Analysis of the CEDAW Committee’s strategy
The strategy adopted by the CEDAW Committee to affirm the existence of the prohibition of violence against women in human rights law is based on links between different provisions of the CEDAW most importantly the prohibition of discrimination, and consequences of violence against women. This strategy suggests that the prohibition of violence against women is part and parcel of the already existing hard law. This produced some positive results, as the remainder of the chapter will demonstrate. However, the preceding discussion around the position of states towards the issue of violence against women puts it in a new light. Seemingly, the Committee sidestepped the soft law stage in the development of the prohibition of violence against women propelling it immediately into the realm of hard law. As mentioned previously, the outcome of the Copenhagen Conference in 1980 indicated that the prohibition of violence against women did not even attract the degree of traction required for a soft law standard, not to speak of hard law. When adopting General Recommendation 19 in 1992 the Committee also noted that ‘not all the reports of States parties adequately reflected the close connection between discrimination against women, gender-based violence, and violations of human rights and fundamental freedoms’,58 something that states were required to do at least since the adoption of General Recommendation 12 in 1989. Two observations are important in this regard. First, the reluctance of states to comply with the Committee’s 1989 recommendations can be due to their inexperience with reporting, but can also indicate an unwillingness to follow the Committee’s view on the place of prohibition of violence against women in the CEDAW This would mean that, at that stage, the prohibition of violence against women still did not attract enough traction to be considered a soft law rule, or, alternatively, was very close to being accepted as a soft law standard but not yet as a part of hard law. In any case, these developments indicate a very rapid growth in the level of traction attracted by the prohibition of violence against women that can, at least partially, be explained by the dressing up of norm-creation as simply a norm-filling exercise performed by the CEDAW Committee.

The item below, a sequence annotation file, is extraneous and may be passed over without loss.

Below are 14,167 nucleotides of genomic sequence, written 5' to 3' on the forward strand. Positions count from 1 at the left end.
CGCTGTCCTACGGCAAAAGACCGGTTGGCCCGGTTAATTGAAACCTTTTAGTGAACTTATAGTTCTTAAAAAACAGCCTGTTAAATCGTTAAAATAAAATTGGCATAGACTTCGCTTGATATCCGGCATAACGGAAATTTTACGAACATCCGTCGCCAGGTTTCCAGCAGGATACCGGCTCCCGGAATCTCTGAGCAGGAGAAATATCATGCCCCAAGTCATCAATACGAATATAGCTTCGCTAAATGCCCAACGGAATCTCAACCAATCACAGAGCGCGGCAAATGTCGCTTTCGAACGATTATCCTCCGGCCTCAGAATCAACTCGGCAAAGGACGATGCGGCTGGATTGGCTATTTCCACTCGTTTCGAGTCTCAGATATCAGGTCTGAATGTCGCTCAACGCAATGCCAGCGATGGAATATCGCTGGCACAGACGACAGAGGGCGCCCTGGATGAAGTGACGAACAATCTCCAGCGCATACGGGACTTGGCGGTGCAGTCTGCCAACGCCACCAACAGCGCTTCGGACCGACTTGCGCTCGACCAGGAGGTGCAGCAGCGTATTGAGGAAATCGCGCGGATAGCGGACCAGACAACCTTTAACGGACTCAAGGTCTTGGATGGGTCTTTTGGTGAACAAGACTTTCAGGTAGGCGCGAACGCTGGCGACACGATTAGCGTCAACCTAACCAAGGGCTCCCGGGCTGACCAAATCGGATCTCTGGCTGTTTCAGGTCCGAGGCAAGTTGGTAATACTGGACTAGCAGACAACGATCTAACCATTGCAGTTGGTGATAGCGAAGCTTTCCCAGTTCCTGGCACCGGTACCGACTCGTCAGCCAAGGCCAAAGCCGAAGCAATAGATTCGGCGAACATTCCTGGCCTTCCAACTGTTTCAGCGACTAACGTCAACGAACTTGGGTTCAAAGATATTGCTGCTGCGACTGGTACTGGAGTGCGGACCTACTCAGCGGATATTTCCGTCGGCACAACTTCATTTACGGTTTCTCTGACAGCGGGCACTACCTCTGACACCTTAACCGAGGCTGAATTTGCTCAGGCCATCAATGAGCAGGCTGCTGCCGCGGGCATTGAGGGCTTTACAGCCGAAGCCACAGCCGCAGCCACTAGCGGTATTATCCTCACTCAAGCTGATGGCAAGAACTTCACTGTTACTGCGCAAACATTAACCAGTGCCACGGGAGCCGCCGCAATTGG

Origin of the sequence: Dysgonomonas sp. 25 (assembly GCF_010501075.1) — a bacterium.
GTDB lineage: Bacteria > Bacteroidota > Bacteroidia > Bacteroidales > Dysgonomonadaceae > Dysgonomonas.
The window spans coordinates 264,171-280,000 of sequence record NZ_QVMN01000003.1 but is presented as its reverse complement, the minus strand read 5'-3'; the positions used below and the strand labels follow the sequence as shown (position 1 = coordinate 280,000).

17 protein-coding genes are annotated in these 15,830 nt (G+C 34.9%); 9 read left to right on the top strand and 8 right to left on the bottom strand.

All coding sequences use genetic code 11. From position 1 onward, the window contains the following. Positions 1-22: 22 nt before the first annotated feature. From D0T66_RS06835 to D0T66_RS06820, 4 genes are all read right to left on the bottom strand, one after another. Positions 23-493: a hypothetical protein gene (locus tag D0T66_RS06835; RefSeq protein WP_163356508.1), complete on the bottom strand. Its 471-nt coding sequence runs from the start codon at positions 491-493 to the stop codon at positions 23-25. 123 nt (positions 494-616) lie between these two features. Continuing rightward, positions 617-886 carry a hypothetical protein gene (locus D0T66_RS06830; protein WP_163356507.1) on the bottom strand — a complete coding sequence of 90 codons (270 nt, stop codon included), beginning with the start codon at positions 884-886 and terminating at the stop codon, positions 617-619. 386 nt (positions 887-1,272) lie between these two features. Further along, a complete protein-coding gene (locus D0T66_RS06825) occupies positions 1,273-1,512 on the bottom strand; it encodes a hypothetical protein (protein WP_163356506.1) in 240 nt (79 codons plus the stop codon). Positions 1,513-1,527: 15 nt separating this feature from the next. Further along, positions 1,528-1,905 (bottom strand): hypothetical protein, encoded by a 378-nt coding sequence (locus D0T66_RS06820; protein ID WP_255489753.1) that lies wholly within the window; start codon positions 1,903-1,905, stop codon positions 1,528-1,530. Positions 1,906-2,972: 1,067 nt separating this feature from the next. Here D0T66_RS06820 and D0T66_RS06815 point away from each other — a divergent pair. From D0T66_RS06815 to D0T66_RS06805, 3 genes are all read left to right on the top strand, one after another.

Secondly, the intimate connection established by the Committee between the prohibition of violence against women and the existing articles of the Convention, especially the principle of non-discrimination, leads to the problem of only certain types of violence against women being included in the existing norms, leaving other forms of violence against women in the realm of non-law. As stated previously, violence against women is defined very broadly and can take a variety of forms that are not immediately apparent. Some new forms can either arise or become apparent over time. It is not possible to assume that all forms of violence against women will necessarily fit into the framework of the existing human rights obligations. Therefore, in the remaining parts of this chapter, particular care should be applied in order not to be led away from the broad understanding of violence against women by the rhetoric of inclusion of the prohibition of violence against women into existing human rights standards. It is important to keep in mind the fate of those forms of violence against women that do not easily fit into the existing human rights standards.